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 Post subject: New stone to start sharpening.
PostPosted: Mon Apr 14, 2014 4:45 pm 
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Joined: Thu Apr 19, 2012 7:18 pm
Posts: 7577
Location: Madison Wisconsin
Thank you very much that was very helpful to know. Also, do you know when your company will have more of the "red brick"? Maybe you can help me in my search for what I am looking for, I have never sharpened kitchen knives before and I am unfamiliar with the process. However, from what I have read it seems that if u want to get the most longevity out of the blades you should stop at around 3 -5k is this accurate in ur opinion? I just recently bought the calphalon katana series which are VG1 if that helps you in what to maybe point me in the right direction towards. I was also looking at the Naniwa Aotoshi "green joy" as possibly a good starter stone and possibly use it as a finishing stone with less mud? Any help and guidance is very appreciated and welcome.

Thanks,
Chris



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 Post subject: Re: New stone to start sharpening.
PostPosted: Mon Apr 14, 2014 4:53 pm 
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Location: Madison Wisconsin
Hi Chris,

The 5pc set you were looking at is fine but I think you would do well learning to sharpen on just 1 stone and the Green brick would be an excellent choice. The reason is it will allow you to save some money up front and the green brick is an ideal grit to give you a nice edge and it still cuts fast enough to produce a good edge quickly. Then you can experiment and add items as you go. I hate to see people spend a ton of money on a bunch of stuff and then not use it. By trying just 1 stone you lower your entry price to learn the skill and see if it excites you.



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 Post subject: Re: New stone to start sharpening.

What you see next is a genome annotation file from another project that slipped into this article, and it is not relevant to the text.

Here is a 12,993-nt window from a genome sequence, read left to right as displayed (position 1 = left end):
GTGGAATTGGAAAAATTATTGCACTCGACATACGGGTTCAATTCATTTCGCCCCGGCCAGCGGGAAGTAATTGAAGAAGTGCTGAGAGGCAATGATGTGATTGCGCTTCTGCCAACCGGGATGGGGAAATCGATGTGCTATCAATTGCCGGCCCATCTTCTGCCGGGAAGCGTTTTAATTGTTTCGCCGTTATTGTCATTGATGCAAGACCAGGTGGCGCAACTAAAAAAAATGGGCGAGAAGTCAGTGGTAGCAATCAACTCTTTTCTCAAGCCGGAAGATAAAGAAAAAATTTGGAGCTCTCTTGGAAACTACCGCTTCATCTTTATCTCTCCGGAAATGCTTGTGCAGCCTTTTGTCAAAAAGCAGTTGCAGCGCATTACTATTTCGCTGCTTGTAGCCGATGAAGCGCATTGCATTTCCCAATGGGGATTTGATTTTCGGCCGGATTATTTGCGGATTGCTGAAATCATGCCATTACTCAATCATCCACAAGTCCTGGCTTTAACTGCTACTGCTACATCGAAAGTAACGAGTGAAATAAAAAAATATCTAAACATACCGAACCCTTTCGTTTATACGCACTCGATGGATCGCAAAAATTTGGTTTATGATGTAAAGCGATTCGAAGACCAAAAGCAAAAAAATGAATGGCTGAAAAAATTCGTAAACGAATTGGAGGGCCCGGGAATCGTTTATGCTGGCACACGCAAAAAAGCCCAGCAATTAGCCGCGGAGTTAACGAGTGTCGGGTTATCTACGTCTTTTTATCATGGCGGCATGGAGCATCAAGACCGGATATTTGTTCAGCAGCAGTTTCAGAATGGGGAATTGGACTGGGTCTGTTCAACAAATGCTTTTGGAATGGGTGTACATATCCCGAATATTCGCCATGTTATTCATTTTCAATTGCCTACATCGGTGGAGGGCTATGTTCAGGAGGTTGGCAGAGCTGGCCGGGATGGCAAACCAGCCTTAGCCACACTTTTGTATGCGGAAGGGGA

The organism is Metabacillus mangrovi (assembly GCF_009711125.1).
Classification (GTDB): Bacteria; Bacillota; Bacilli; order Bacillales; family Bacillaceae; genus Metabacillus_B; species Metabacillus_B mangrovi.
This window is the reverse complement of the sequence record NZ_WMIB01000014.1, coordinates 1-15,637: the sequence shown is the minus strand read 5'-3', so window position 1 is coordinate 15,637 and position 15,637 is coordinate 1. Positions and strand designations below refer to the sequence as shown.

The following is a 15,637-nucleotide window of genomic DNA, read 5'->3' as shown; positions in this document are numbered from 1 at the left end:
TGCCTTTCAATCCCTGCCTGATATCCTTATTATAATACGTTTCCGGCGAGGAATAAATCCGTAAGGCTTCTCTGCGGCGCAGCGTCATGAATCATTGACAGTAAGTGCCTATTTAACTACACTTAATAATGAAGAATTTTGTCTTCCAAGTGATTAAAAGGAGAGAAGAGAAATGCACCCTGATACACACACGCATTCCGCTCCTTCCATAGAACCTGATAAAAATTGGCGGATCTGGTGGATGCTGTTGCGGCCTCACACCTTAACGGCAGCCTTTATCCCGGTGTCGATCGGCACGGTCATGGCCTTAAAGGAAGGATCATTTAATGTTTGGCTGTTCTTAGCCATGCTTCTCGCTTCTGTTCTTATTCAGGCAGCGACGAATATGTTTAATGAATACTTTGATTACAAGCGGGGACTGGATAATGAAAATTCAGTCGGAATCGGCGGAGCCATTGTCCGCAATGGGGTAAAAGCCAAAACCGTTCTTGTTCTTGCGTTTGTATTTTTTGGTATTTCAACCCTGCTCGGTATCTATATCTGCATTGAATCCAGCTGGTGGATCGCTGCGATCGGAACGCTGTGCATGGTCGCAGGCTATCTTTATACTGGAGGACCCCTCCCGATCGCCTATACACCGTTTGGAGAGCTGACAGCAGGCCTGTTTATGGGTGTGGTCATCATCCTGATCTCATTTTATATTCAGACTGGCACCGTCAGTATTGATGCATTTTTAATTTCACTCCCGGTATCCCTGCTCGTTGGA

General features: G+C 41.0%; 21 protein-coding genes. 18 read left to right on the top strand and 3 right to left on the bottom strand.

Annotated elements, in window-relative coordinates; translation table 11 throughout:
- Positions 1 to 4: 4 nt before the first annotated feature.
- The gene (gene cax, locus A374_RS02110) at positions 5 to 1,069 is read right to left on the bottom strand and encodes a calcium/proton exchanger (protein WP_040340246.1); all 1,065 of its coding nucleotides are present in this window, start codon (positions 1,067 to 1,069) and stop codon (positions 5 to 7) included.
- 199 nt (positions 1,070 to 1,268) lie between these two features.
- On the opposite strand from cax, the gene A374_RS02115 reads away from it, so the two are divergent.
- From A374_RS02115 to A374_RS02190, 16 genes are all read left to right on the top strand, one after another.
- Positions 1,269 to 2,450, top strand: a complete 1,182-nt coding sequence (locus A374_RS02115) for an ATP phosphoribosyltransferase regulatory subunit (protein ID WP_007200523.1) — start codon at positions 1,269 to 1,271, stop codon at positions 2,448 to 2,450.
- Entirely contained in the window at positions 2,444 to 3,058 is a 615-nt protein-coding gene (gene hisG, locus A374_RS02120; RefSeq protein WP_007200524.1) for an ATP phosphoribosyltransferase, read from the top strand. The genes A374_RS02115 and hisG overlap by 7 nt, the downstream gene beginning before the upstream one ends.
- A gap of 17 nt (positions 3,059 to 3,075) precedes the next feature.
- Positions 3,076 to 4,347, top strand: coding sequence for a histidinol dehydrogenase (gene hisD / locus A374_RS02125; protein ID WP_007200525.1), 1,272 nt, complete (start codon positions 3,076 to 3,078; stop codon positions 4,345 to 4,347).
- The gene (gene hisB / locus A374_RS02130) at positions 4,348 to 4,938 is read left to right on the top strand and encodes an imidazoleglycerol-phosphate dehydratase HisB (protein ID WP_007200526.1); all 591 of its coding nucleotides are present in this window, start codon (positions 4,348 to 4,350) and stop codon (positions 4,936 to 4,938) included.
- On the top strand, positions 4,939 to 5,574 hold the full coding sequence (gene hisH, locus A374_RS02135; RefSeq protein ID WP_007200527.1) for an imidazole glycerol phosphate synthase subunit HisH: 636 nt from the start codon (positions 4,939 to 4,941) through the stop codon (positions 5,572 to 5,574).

PostPosted: Mon Apr 14, 2014 7:57 pm 

Joined: Thu May 24, 2012 6:20 am
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"from what I have read it seems that if u want to get the most longevity out of the blades you should stop at around 3 -5k is this accurate in ur opinion?"

Ideally you will remove the minimal amount of metal to get the edge as sharp as YOU need/want it to be. In order to do this, you want to minimize the amount of grinding on coarser stones to just as much as is "needed".

How coarse do you need to go? That depends on how bad the edge is. If there are large, visible chips in the edge, a 400 grit stone or even coarser might be called for. If the edge is not damaged, merely lost its sharpness, then a 1k or even 2k stone would often be fine. Starting on as fine a stone as is needed will probably go further in extending the life of your knife than how fine a stone you end on. For routine upkeep of an edge in good condition, you can start on a 2k or 4k stone with almost no metal removal necessary.

Once you have established an edge the entire length of the blade, you want to move up in grit level. How far up you move is preference. For most kitchen applications a 4k-6k edge is about as refined as you will typically need. Going to high grit stones wont really wear your knife out quicker because at such a high level of refinement you are not removing a whole lot of metal at a time, but your knife won't necessarily perform better for your effort.


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 Post subject: Re: New stone to start sharpening.
PostPosted: Tue Apr 15, 2014 3:50 am 

Joined: Tue Apr 15, 2014 3:44 am
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What I was referring to was from reading that if you go to fine in grit it will result in a very sharp and fine V shape blade that will become dull faster due to having such a refined edge. It seemed to suggest that a 3-6k range would stay sharp longer than say a 10k. Seems accurate to me, sort of like wanting a only slightly sharp axe, too sharp and it gets dulled down quickly because the V is to narrow at the impact point...?


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 Post subject: Re: New stone to start sharpening.